1. Thanks for exposing the value large acreage, private property (especially working lands) can lend to conservation of wildlife. Especially on the Paradise Valley floor, private lands that create open spaces and forage for wildlife migration are critical to abundant wildlife, whether for hunting and fishing, or the much bigger economic contributor to our area, namely, wildlife watching (of everything from bison to wolves).

    I’m not convinced of (and might just be misunderstanding) your comparison of government owned lands in Nevada versus Montana…as the cause of abundant wildlife here.

    If we simply focus in on Paradise Valley (or South Park County, Montana) where I grew up — and the subject of your article — private lands are only about 25% of the acreage (in all of Park County, they represent 45% — but that decreases when backing out non-ag lands). Park County farms as a whole average 1,1400 acres in size, with 159 farms having 1,000 or more acres and 93 of these having more than 2,000 acres. These 93 together had 611,000 acres, about 79 percent of all land in farms, and averaged 6,570 acres in size. Cattle numbered 44,400 in 2012 with 23,000 cattle and calves sold in the year. These cattle operations were on only 211 of the county’s farms and ranches. And, as PCCF has shown, the number of ag properties are decreasing over time. All the more reason, as you pointed out, to do everything we can to make them competitive, viable, and profitable.

    So, in our area at least, the percentage of public to private land is more like 75% to 25% (give or take a few basis points depending on how you define south Park County). And, as we all know, wildlife don’t live by boundaries. Indeed, the Northern Elk Herd alone spends a great deal of its time in Yellowstone National Park; consequently, if we included YNP into the equation, the ratio of public to private land further predominantly favors public land. Indeed, the bull:cow ratio is higher in YNP than in Paradise Valley, and we all know where the bigger bulls exist.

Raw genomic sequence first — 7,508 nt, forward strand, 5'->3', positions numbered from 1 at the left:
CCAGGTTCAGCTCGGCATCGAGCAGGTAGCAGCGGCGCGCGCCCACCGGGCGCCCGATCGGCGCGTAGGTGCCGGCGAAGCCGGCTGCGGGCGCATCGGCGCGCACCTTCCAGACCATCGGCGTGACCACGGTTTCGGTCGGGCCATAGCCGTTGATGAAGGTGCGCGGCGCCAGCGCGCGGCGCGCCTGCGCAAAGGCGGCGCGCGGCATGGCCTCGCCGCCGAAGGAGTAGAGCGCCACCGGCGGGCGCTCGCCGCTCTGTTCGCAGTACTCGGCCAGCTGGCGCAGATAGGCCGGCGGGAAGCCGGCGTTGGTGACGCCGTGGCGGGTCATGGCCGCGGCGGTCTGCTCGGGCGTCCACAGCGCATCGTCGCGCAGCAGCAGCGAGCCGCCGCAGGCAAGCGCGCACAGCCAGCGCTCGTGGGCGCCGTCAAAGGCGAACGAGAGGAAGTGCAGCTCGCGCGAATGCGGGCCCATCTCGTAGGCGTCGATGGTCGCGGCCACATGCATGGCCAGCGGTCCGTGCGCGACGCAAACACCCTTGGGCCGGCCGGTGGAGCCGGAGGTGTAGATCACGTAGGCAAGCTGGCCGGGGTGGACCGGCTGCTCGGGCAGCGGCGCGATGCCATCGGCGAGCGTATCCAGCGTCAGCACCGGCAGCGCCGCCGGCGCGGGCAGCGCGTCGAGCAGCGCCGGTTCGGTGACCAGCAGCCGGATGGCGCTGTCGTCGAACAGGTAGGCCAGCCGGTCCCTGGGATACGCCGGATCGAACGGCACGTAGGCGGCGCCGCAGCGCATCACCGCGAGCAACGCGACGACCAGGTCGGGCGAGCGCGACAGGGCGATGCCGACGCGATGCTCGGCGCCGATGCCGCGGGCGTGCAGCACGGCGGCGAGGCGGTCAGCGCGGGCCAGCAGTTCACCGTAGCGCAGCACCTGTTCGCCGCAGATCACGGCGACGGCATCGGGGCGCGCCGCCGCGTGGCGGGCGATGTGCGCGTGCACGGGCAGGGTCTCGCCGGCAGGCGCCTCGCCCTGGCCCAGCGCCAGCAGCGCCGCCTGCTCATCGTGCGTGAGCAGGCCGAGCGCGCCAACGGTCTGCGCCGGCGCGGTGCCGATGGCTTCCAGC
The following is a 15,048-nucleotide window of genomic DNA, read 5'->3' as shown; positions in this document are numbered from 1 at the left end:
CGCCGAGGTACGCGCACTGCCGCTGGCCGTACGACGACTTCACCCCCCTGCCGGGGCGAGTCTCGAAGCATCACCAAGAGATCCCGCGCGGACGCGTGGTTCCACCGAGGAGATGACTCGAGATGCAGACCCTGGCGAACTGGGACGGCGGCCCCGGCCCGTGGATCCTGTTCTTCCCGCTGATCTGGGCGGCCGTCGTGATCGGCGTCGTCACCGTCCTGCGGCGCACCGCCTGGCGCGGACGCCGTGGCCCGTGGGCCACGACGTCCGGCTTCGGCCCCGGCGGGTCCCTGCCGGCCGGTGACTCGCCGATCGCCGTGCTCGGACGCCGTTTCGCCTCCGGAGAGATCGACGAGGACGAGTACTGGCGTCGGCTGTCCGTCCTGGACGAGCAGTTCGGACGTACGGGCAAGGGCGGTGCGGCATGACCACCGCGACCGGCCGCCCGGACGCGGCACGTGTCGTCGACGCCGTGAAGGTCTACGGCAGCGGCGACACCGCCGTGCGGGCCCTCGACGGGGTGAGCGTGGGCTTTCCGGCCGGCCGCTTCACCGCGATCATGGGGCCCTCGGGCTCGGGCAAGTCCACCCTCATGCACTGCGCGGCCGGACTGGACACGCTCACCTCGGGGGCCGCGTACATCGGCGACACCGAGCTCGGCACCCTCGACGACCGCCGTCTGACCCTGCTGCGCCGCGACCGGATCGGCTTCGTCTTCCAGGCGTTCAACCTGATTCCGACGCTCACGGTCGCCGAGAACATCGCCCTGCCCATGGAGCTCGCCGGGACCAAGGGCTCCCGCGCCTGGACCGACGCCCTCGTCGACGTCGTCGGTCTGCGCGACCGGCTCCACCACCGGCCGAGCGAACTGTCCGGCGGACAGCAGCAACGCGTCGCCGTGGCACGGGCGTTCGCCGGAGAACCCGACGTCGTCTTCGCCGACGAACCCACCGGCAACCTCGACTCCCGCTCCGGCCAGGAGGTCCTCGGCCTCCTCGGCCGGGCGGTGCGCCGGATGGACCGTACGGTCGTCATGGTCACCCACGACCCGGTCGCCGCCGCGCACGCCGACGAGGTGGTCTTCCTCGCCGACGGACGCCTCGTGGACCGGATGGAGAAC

Thank you for your post and calling out the importance of private working lands in preserving wildlife populations. I’m not sure the data substantiates your comparison with Nevada. It’s going to take public lands management and private working lands management/incentives to protect those populations…doing so will also protect the $1/2B dollars annual tourism economy in Park County, not to mention our way of life, which includes hunting, fishing, and just plain old enjoying a wild place for the sake of it.

    Merry Christmas,

    1. Greatly appreciate the comment and data on Paradise Valley. You make a couple important points I would like to address. First, distinguishing working lands versus non-working lands. This is important to understand from a private land conservation perspective and something worth distinguishing on my part in the future. My intent with this post was to illustrate the working private land. Second, as you pointed out, Yellowstone National Park has a significant impact on the natural ecosystem in Paradise Valley. However, I think national parks are certainly an exception when it comes to public lands, due to the resources they garner and how they are managed. We are lucky to have Yellowstone National Park in our backyard for that very reason.

      My point on the comparison between Nevada and Montana was to make a general state level comparison between two Western states that have a significant difference in public/private land mix which I think does change how that land is managed at the state level. Large private working land as you pointed out is going to “create open spaces and forage for wildlife migration are critical to abundant wildlife, whether for hunting and fishing, or the much bigger economic contributor to our area, namely, wildlife watching (of everything from bison to wolves).” Nevada’s large working land is limited in comparison which naturally limits the benefits you pointed out above. Government owned land typically falls into non-working land and increased access attributes to more pressure on the ecosystem. I think all are contributing factors to the difference between these two states or any other Western state with similar mixes. I take this position purely from a theoretical viewpoint, specifically deductive, as it would be very difficult to prove this with data since natural ecosystems are much too complex. Having lived in both States now and spending time with ranchers in both states it seems like a logical conclusion but I am always open to refining my position. You certainly gave me some great things to think about and grateful for you reading my post and adding your commentary.

      Merry Christmas,